No matter how well we take care of ourselves, advancing age eventually takes its toll – especially on our skin. Over time, the various components that make up our bodies gradually become less able to resist the onset of decay. The epidermis, which is the body’s largest organ, is no exception. As we age, it dries out, grows thinner, and becomes more vulnerable to disease. These naturally-occurring difficulties are compounded when an elderly patient is confined to a long-term care facility.
In some cases, a skin problem may indicate an underlying condition that has gone undetected. Skin conditions can also arise from problems in positioning for patients who are confined to a bed or a wheelchair for an extended period. Once the wound has been healed, the caregiver should make sure that its cause is determined and addressed, and nothing else is being overlooked.
While there are many possible skin disorders that can affect the epidermis of an elderly patient, not all of them will require treatment. Some do, however, and the following are a few of the more common conditions and their possible treatments.
It has been estimated that approximately 5-10% of people 65 or older suffer from an allergic disease. In addition to those who suffer from allergies throughout their lives, some individuals only develop allergies once they reach an advanced age. Underlying medical conditions, memory issues, the use of several medications simultaneously, and overall poor health, can also contribute to the late appearance of an allergy problem in an elderly patient.
Prescription medications are often the culprit when a geriatric patient develops a systemic allergic reaction. Because of this, anyone who does have allergies should be asked about any recent new medications he or she may have begun taking. However, there are other potential causes, including exposure to detergents or mites. Allergic reactions can present in a wide array of symptoms, making it difficult to sometimes narrow down a specific cause.
Allergic reactions should always be treated with topical steroids for one to two weeks. The caregiver should also make sure that the cause of the reaction has been addressed.
The most common fungal infection, regardless of a patient’s age, is candidiasis, which is a yeast infection that tends to appear on occluded regions of the epidermis, such as in the folds of the skin or under dressings. It’s most dangerous to older patients and most transmittable to patients who are confined to bed or a wheelchair. In geriatric patients, candidiasis presents with chills, fever, pustular skin lesions, and in some cases, symptoms indicating sepsis.
Fortunately, candidiasis can be prevented by applying miconazole powder to at-risk patches of skin. When it does appear, it should be treated by applying clotrimazole or nystatin cream to the affected areas. If it becomes a recurring problem for patients, bowel eradication using nystatin pastilles should be considered. The provider should also be sure to check the patient for signs of retinal lesions, as many elderly patients suffer from cataracts.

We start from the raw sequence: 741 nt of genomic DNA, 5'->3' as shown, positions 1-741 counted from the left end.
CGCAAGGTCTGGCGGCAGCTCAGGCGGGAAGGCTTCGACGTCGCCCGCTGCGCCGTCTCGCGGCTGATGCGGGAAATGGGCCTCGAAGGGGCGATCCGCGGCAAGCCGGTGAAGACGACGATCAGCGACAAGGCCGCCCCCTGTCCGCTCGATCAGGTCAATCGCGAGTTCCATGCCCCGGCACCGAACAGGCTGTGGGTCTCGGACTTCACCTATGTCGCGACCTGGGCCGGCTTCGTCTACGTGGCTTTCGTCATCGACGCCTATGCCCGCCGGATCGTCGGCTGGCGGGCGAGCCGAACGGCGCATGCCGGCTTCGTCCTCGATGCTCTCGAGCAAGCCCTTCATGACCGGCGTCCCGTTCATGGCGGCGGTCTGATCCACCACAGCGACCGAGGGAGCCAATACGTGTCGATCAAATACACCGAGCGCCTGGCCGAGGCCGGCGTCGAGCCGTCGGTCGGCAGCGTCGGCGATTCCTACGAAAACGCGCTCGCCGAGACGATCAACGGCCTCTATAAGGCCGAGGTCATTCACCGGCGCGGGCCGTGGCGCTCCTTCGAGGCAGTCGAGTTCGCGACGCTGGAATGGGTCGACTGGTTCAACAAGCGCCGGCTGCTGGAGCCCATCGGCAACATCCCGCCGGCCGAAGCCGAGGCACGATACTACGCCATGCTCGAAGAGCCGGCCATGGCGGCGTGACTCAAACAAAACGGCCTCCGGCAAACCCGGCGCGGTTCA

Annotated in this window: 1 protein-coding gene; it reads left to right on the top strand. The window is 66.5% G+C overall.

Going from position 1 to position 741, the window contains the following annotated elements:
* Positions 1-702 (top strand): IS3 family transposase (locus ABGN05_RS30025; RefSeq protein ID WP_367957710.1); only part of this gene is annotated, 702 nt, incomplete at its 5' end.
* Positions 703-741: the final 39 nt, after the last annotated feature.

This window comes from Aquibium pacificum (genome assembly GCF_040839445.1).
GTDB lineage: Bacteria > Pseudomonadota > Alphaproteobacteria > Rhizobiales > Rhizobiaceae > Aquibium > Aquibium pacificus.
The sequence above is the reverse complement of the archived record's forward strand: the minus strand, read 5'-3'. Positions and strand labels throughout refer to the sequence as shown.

Another common fungal problem is seborrheic dermatitis, which is caused by infection from a different type of yeast, malassezia furfur. It presents as red and scaly patches of skin typically found in areas where hair is present; particularly the head, neck, and chest. It can be treated with ketoconazole (nizoral) 2% shampoo or selenium sulfide 2.5% (Selsun Blue).
Staph and Strep infections
Staph and strep infections are also among the most common problems health professionals will face in patients at a long-term care facility. Studies have estimated that, at any given time, 30-40% of long-term care residents are experiencing a fungal infection.
A staph infection typically results when bacteria enter the epidermis through a sore or a cut (including in areas where a patient may be attached to a catheter or other medical device). The infection presents painfully as a red, swollen patch on the skin. This may be accompanied by pus drainage, a skin abscess, warmth in the area, and a fever as well. In more severe cases, patients may even experience shortness of breath, chills, chest pain, fatigue, muscle aches, headaches, and rashes.
When a geriatric patient is suffering from a staph or strep infection, it should first be treated with a topical antibiotic such as mupirocin (bactroban). If this does not cure the infection and it enters the surrounding tissue, a tissue culture should then be taken to determine what organism is causing the problem. Depending on the results, a systemic antibiotic – usually augmentin, bactrim, ciprofloxacin, or tetracycline – should be given to the patient.